2 Murd. 'Faith some certain dregs of conscience are yet within me.

1 Murd. Remember our reward, when the deed's done.

2 Murd. Come, he dies; I had forgot the reward. 1 Murd. Where's thy conscience now? 2 Murd. In the duke of Gloster's purse.

1 Murd. So when he opens his purse to give us our reward, thy conscience flies out.

2 Murd. 'Tis no matter ; let it go ; there's few, or none, will entertain it.

1 Murd. What, if it come to thee again?

2 Murd. I'll not meddle with it, it is a dangerous thing, it makes a man a coward; a man cannot steal, but it accuseth him; a man cannot swear, but it checks him; a man cannot lie with his neighbour's wife, but it detects him: 'Tis a blushing shamefaced spirit, that mutinies in a man's bosom ; it fills one full of obstacles : it made me once restore a purse of gold, that by chance I found; it beggars any man that keeps it: it is turned out of all towns and cities for a dangerous thing; and every man, that means to live well, endeavours to trust to him. self, and live without it.

1 Murd. 'Zounds, it is even now at my elbow, persuading me not to kill the duke.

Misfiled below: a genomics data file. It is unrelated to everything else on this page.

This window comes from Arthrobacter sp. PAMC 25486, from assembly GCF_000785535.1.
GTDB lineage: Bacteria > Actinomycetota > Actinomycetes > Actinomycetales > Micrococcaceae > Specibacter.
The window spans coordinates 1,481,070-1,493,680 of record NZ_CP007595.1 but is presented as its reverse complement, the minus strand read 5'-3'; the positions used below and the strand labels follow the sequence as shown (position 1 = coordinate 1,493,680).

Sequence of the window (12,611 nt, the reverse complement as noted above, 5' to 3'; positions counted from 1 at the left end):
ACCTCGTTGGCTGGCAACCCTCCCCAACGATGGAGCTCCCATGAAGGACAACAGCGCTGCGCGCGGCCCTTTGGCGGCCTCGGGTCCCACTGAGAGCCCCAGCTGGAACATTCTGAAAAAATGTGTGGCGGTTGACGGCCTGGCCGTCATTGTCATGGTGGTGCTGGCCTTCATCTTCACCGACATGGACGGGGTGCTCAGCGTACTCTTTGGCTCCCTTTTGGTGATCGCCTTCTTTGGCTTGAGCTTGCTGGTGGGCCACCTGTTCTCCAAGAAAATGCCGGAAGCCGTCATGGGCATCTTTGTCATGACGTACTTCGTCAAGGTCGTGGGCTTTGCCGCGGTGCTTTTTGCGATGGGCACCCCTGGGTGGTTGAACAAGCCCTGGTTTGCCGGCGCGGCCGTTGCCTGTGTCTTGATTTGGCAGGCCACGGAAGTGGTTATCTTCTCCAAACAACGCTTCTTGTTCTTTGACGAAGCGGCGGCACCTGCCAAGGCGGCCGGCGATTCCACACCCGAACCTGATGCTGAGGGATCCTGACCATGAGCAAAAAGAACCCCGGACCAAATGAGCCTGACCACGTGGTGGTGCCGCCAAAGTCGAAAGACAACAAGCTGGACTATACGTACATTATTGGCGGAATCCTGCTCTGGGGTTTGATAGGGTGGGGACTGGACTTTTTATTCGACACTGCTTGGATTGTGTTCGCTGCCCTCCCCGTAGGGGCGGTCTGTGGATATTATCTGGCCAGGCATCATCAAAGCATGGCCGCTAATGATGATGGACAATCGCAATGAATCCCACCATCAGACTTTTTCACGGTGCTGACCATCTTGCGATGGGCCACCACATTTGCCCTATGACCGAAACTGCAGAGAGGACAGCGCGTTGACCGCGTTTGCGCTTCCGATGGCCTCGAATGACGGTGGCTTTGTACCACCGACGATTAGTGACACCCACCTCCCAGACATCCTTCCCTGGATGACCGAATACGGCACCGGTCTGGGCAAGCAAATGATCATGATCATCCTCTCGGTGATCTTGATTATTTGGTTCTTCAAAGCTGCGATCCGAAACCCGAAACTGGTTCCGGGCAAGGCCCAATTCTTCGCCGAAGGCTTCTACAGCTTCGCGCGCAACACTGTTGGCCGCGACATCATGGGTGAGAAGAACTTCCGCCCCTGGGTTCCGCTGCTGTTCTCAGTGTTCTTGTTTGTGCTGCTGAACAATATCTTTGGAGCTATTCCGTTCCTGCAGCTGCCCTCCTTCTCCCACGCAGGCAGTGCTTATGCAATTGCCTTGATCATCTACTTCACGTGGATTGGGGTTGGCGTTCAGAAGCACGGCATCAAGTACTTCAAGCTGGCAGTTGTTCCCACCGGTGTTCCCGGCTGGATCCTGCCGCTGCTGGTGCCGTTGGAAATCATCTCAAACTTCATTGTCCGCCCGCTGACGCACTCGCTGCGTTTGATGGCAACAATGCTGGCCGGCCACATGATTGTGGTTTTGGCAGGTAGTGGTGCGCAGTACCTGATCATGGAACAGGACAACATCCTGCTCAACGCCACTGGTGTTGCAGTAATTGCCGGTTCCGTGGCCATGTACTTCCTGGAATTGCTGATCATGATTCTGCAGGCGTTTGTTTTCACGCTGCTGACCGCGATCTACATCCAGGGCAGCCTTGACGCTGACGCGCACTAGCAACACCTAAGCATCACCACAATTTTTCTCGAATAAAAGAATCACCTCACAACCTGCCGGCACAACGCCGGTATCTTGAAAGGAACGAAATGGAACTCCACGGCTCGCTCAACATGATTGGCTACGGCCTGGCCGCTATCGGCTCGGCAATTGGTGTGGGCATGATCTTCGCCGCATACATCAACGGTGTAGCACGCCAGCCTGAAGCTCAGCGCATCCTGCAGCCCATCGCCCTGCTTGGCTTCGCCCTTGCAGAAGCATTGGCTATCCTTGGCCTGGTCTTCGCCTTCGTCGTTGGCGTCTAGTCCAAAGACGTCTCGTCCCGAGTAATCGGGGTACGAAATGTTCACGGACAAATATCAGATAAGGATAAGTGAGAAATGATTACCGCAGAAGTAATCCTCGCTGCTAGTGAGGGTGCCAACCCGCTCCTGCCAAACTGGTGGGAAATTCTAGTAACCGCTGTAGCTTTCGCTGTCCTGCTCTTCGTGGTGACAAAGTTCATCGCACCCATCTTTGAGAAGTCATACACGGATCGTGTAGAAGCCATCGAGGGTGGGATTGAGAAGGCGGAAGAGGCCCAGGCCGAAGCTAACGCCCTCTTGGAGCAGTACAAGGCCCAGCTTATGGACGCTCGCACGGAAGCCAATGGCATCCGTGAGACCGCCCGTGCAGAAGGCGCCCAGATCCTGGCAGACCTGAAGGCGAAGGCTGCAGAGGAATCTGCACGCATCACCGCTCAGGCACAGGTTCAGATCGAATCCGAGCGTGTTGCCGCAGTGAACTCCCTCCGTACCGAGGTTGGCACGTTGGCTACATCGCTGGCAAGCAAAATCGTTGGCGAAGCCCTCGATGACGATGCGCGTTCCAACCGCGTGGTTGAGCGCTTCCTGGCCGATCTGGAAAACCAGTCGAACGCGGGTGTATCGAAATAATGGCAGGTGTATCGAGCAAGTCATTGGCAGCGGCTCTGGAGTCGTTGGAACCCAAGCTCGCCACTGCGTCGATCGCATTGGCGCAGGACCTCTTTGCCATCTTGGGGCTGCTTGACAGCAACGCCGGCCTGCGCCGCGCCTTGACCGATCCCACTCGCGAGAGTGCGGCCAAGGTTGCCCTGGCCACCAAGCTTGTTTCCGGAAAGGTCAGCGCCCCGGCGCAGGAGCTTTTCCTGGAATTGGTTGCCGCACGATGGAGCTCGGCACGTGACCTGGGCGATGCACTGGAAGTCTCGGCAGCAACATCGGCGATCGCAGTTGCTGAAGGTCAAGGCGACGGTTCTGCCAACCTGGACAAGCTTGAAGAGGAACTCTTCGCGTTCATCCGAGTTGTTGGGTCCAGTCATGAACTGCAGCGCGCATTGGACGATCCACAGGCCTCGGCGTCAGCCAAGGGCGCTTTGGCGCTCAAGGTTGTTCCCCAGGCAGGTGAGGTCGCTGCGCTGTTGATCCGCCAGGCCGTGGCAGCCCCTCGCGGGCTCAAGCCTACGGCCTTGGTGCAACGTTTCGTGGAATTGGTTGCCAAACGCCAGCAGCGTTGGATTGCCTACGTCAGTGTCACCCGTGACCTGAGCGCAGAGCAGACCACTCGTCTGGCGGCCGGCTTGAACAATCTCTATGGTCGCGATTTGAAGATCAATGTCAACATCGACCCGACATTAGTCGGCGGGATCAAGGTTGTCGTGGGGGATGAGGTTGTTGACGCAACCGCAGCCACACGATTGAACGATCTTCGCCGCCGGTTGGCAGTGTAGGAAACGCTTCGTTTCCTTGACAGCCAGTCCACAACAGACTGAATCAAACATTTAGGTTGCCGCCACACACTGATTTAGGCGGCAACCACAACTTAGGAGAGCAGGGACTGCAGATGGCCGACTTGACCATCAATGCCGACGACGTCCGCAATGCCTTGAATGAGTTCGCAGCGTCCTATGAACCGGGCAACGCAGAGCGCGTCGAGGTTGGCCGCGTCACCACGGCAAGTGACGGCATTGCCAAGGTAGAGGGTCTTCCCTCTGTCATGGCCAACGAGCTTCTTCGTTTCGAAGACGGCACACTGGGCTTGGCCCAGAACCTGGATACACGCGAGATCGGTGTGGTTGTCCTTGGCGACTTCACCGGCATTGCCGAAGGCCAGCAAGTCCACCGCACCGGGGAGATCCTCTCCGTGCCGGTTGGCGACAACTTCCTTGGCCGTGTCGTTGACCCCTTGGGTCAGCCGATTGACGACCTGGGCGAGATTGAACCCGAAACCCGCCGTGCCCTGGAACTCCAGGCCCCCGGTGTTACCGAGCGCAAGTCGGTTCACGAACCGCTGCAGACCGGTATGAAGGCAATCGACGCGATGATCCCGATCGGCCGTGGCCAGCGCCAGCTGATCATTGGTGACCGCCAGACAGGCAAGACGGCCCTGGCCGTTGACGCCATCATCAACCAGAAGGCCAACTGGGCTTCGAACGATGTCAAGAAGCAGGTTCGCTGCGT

2 Murd. Take the devil in thy mind, and believe him not: he would insinuate with thee, but to make thee sigh.

I Murd. I am strong-fram'd, he cannot prevail

with me,

2 Murd. Spoke like a tall 5 fellow, that respects his reputation. Come, shall we fall to work ?

1 Murd. Take him over the costard“ with the hilts of thy sword, and then throw him into the malmsey-butt, in the next room.

2 Murd. O excellent device! and make a sop of him.

1 Murd. Soft ! he wakes. 2 Murd. Strike. 1 Murd. No, we'll reason with him. Clar. Where art thou, keeper? give me a cup of

wine. 1 Murd. You shall have wine enough, my lord, Clar. But not, as I am, royal. 1 Murd. Nor you, as we are, loyal. Clar. Thy voice is thunder, but thy looks are humble. 1 Murd. My voice is now the king's, my looks

anon.

Clar. In God's name, what art thou ? 1 Murd. A man, as you are.

5 Brave.

6 Head.

mine own. Clar. How darkly, and how deadly dost thou speak! Your

eyes do menace me: Why look you pale? Who sent you hither ? Wherefore do you come?

Both Murd. To, to, to,-
Clar. To murder me?
Both Murd. Ay, ay.

Clar. You scarcely have the hearts to tell me so.
And therefore cannot have the hearts to do it.
Wherein, my friends, have I offended you?

1 Murd. Offended us you have not, but the king. Clar. I shall be reconcil'd to him again. 2 Murd. Never, my lord ; therefore prepare to die. Clar. Are

you

call'd forth from out a world of men, To slay the innocent ? What is my

offence ?
Where is the evidence that doth accuse me?
What lawful quest? have given their verdict up
Unto the frowning judge ? or who pronounc'd
The bitter sentence of poor Clarence' death?
Before I be convict by course of law,
To threaten me with death is most unlawful.
I charge you, as you hope for any goodness,
By Christ's dear blood shed for our grievous sins,
That you depart, and lay no hands on me;
The deed you undertake is damnable.

1 Murd. What we will do, we do upon command.

7 Inquest, jury.